John Carmack's name isn't synonymous with virtual reality just yet. He's still "the guy who led programming on Doom and Wolfenstein" to most folks; the co-founder of acclaimed development studio id Software. And that's exactly why it was such a big deal when he suddenly left id Software last year to join Oculus VR as chief technical officer. Though Palmer Luckey and co. helped sway him with their own Rift headset, Carmack was eventually sold on the gig by Samsung's mobile VR concept: Gear VR. "That was really the prime thing that motivated me to decide: No, I'm gonna devote 100 percent of my attention and focus to Oculus," he told Engadget in an interview this week.

As has been the case throughout his career, Carmack took the project on by himself at first, working in isolation for six months before other staffers were hired and Facebook's resources got involved. Early on, he said, the prototype software "was awful" and working with Samsung required a lot of back-and-forth: a wall he only broke through after demonstrating benefits with "obscene" programming workarounds. Yes, that's right, Samsung initially didn't trust Carmack's suggestions. That didn't last long.

When Carmack got on stage during Samsung's press briefing yesterday, he spoke to the low-level access Samsung allowed with the Note 4. That access was only given to Carmack after several months of ice breaking with Samsung. Carmack explained:

"At the start, the first couple months were so frustrating. When I'm talking about how we need front buffer access. We need the ability to draw directly to the screen without this triple buffering. And the way the logjam got resolved was I figured out a way to incorrectly hack the first phone to give me what I wanted through this really obscene programming thing. And I showed it to some driver people later and they were like, 'Oh god, John. That's awful!' But it worked well enough to show that, okay, front buffer rendering -- this works. It cuts out two frames of latency. It's important.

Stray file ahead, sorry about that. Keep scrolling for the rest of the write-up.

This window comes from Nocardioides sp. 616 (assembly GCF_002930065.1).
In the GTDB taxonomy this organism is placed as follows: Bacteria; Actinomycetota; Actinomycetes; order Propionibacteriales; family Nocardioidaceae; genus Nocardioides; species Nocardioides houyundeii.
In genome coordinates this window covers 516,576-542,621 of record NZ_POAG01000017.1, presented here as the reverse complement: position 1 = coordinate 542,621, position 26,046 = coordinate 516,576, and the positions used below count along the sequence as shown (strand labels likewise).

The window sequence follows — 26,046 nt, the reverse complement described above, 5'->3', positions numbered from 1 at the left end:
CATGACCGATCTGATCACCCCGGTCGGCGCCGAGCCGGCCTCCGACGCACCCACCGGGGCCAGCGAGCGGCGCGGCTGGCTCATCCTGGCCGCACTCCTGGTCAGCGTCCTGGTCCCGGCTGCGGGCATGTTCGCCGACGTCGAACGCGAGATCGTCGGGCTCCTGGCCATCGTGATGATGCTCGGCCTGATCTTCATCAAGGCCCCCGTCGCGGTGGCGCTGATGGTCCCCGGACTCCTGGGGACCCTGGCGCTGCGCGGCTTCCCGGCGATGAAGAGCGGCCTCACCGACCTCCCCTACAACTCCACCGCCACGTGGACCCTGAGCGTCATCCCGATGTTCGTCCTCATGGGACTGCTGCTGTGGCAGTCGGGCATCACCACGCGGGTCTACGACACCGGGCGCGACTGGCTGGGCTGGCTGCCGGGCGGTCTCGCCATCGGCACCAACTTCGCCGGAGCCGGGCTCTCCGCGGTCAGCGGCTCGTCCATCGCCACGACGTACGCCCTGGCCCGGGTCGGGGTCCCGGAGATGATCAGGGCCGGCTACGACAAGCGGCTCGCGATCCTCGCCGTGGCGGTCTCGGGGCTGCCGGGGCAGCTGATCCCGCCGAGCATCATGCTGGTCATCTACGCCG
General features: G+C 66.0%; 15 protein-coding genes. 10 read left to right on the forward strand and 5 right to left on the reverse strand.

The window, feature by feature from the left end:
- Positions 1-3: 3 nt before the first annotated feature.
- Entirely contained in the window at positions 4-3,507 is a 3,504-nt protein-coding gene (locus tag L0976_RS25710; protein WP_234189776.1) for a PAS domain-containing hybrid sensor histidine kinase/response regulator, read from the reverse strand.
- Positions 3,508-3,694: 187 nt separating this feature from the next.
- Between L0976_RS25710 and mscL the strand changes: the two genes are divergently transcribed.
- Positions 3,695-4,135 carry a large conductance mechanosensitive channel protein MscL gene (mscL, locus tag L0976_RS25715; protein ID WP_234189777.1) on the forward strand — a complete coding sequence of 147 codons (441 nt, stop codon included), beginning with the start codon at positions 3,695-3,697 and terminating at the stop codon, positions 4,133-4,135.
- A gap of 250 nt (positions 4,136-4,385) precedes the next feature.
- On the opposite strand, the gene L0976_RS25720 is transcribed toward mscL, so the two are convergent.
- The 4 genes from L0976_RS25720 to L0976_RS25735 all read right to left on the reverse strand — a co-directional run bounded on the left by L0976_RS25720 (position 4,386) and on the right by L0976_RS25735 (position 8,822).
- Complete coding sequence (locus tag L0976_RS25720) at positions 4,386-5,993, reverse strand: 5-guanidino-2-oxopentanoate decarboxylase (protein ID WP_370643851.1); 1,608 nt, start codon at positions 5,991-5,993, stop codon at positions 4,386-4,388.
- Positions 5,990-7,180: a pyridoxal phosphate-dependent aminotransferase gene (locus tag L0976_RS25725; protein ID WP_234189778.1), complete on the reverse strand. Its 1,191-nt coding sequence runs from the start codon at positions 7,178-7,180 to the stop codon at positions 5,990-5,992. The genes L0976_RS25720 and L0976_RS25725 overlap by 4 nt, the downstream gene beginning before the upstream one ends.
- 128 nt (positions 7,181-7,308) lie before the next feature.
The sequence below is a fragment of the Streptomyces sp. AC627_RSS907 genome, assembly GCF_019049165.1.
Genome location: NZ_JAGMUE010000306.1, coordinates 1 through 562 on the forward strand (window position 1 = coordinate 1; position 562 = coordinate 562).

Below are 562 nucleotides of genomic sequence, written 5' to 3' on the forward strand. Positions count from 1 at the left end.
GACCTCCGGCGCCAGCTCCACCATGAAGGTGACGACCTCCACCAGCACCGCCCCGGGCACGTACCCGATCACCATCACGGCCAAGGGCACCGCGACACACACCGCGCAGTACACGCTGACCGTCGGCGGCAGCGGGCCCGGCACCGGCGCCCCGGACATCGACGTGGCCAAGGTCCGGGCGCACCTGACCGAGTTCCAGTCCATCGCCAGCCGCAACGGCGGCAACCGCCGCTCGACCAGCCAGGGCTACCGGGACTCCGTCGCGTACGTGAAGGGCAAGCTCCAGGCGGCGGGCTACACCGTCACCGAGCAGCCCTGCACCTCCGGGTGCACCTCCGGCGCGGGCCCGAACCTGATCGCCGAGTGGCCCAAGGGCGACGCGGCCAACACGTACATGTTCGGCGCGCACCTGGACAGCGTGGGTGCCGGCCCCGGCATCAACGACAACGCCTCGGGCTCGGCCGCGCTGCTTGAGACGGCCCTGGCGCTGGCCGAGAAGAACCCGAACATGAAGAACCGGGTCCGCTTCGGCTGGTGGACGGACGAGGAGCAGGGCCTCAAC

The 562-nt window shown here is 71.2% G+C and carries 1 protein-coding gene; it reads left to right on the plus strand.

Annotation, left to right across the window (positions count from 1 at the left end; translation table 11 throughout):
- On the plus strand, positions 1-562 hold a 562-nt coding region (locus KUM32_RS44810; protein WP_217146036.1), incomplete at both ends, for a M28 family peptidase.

And I had argued for it a long time. I wrote so many of these multi-page emails about how important it was. But once we had it so people could see and see that it really does work, then Samsung went and wrote a proper interface for it. They gave me a good extension that gets me access without the grotesque things I was doing. And really that was -- once the ice was broken, they knew that these are good suggestions; these suggestions lead to real improvements. Then they started giving me things I didn't think I'd be able to get."

After he was given access, the hardware quickly became a moving target. As Carmack said, with Samsung, "technology ticks twice a year" -- once with the Galaxy S phone line and once again with the Galaxy Note line. That doesn't mean we'll see new versions of Gear VR every year, but that Oculus plans to "continue innovating at that pace."

Gear VR's been in development for around 1.5 years now; it started with the Galaxy S4 and evolved through several model iterations before ending up on the Note 4. Carmack walked us through the entire product history, from first, 3D-printed prototype to the nearly ready current model.

"I started off on a Galaxy S4 with an Imagination Technologies graphics chipset in it. Then we got Galaxy S4s with Qualcomm Adreno sets in it. Then we got Note 3 with the Qualcomm. And then Note 3 with the Mali. And the Galaxy S5 -- the initial one. Then we got the S5 with the (2,560 x 1,440) display. And now we have the Note 4, so two different graphics chipsets. That's a huge number of things that we had to go through. And each one had its own little quirks and kinks, all leading up to the product that we're actually releasing now."

MOBILE VR AND THE FUTURE OF OCULUS/SAMSUNG WORKING TOGETHER

Carmack's always been bullish on mobile VR. When we spoke with him last year (seen above), he said that the future of virtual reality is mobile; he made it clear at the time that the Oculus mobile SDK (software development kit) was at the top of his priority list. He's repeatedly stressed that, at some point down the line, Oculus VR's Rift headset will act as both a standalone, Android-powered headset and a tethered, PC-based device. He echoed that sentiment in our interview: "Oculus version three or five or whatever it ends up being is something that can be used unplugged -- we'd have our own Android stuff and all that -- but you could plug it into the PC and use that."

Of course, we're not quite there yet. There are still huge issues to overcome with Gear VR as is: no depth-tracking, no multi-user support, etc. Carmack said those issues are being tackled "in the coming year," and he promised to "continue to update the software with each new release of a device" (read: each new phone that works with Gear VR).

For now, Carmack and his team at Oculus -- as well as the folks at Samsung heading up the project -- are excited for what can be done with Gear VR: what they call a more "casual" VR experience. Oculus CEO Brendan Iribe told us, "On the mobile side, where you have limitations around the GPU/CPU, or you have limitations around [the fact that] it's a drop-in phone, it's a little less about 'presence' and a little more about delivering a mobile VR experience -- which is a casual experience."

Gear VR arrives late this October at or near the launch of Samsung's Note 4; it'll be primarily available via Samsung's online store, though select carriers (in the US first) will sell it at retail for an unknown price. We'll have more from our interview with Samsung and Oculus execs as IFA 2014 rages on.